Most of us can identify with some behavior which seems to control us which we wish did not.  For some, it is something we desire: food, pornography, sex, drink, drug, money, status, affirmation, beauty or toys.  For others, it is some underlying predisposition to destructive behavior that does not even seem desirable, but is irresistible.  Those of us who get angry, do not usually desire to lash out, but we find ourselves doing so anyway.  We do not hunger for it like food or drug, but we cannot seem to stop.  Then after, we feel remorse and promise to do better next time.

Paul, in today’s passage, addressed those behaviors which control me.  Paul acknowledged that such things may not be wrong in themselves.  I may tell myself:  Eating is not a sin.  Everyone must eat something.  It is not wrong to indulge in the good life.  My appetite and stomach were made by God so I may enjoy his creation.

These are all, of course, true statements.  Food, drink and sex were created by God for our sustenance and pleasure.  When however, those things come to control our behavior, they become destructive.  When we become addicted, we become slaves to our own appetite, which always disables our pursuit of God.  When I am enslaved to my flesh, I do not pursue God as I should.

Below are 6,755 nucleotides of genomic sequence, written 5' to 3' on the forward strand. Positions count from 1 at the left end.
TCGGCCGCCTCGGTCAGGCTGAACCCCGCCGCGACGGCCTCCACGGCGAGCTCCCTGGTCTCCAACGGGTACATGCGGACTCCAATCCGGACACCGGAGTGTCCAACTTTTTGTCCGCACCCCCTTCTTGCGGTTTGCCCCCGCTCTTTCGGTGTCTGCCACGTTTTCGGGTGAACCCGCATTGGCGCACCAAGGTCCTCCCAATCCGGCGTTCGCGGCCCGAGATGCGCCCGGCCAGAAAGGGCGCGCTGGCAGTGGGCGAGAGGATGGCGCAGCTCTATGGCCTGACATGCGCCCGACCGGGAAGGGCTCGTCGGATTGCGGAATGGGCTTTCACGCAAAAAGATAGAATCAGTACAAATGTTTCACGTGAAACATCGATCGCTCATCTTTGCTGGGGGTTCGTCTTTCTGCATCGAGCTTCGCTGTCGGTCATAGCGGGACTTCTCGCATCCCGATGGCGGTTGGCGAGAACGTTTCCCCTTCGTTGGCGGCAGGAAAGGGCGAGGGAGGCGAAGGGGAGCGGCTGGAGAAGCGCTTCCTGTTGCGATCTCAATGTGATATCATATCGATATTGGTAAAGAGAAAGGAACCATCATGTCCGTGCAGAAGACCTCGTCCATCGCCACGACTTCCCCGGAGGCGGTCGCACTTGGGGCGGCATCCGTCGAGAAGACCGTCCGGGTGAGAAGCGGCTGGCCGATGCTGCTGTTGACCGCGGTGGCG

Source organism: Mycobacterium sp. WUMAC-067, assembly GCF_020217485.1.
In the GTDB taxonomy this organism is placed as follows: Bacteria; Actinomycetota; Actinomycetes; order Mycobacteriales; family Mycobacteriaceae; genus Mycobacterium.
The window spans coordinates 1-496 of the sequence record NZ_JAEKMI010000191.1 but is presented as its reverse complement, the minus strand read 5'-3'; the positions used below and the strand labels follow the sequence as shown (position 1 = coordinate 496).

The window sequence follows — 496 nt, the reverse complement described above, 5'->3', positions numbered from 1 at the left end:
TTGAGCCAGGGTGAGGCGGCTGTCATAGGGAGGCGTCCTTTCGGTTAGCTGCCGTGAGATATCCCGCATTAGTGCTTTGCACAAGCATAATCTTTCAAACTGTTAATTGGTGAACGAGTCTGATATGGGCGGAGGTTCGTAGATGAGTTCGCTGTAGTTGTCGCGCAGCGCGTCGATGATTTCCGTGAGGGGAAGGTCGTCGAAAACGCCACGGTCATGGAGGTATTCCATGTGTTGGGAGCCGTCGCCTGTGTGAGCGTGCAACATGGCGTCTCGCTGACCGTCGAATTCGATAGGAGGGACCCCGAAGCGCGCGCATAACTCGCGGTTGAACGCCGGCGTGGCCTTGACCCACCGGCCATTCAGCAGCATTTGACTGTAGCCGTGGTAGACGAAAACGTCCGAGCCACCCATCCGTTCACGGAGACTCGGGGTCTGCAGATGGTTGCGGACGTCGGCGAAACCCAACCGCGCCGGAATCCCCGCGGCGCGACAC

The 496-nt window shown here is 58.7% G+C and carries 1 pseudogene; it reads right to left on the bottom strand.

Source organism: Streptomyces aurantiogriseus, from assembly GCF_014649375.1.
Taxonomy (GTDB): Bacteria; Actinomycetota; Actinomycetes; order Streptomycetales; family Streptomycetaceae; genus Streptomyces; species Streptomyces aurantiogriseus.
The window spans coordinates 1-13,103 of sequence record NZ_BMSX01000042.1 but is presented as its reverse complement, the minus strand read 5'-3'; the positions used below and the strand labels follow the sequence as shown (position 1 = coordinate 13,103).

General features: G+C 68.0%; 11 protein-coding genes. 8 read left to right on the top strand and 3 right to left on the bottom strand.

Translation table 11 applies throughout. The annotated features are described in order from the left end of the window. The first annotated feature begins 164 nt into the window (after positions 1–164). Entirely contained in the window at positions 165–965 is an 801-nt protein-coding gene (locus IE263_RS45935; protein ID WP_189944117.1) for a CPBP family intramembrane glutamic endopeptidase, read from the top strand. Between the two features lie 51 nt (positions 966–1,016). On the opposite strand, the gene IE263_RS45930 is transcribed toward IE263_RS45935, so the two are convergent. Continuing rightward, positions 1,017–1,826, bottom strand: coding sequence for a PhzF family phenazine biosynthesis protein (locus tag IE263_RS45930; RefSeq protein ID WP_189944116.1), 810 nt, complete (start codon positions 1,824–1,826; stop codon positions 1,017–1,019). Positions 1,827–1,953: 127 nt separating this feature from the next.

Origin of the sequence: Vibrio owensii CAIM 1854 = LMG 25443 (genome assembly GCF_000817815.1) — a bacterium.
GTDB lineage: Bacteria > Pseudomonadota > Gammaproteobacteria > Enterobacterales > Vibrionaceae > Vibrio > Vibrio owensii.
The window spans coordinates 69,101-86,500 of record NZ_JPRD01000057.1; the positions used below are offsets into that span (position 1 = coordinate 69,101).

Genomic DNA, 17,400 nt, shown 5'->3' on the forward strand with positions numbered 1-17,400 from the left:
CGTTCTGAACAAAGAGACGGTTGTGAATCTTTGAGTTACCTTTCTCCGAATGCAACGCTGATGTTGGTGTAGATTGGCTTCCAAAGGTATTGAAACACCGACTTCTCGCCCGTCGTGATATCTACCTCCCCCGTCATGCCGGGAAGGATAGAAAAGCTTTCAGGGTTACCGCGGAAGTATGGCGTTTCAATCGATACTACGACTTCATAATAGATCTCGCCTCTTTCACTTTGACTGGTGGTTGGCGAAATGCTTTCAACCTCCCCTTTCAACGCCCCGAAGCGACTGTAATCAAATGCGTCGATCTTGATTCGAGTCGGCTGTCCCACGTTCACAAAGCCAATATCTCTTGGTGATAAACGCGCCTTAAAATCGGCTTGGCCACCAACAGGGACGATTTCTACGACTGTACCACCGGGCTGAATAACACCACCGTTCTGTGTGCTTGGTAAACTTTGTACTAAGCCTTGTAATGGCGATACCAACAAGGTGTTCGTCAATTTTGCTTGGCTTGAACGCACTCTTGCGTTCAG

Paul said that though all things may be permissible, not all things are constructive.  Just because I can do a thing does not mean I should.  The measure of whether or not a thing is right or wrong is whether it pushes me towards God or self.  If a thing distracts from God and enslaves me, it is destructive, even if it is as innocent as the refrigerator.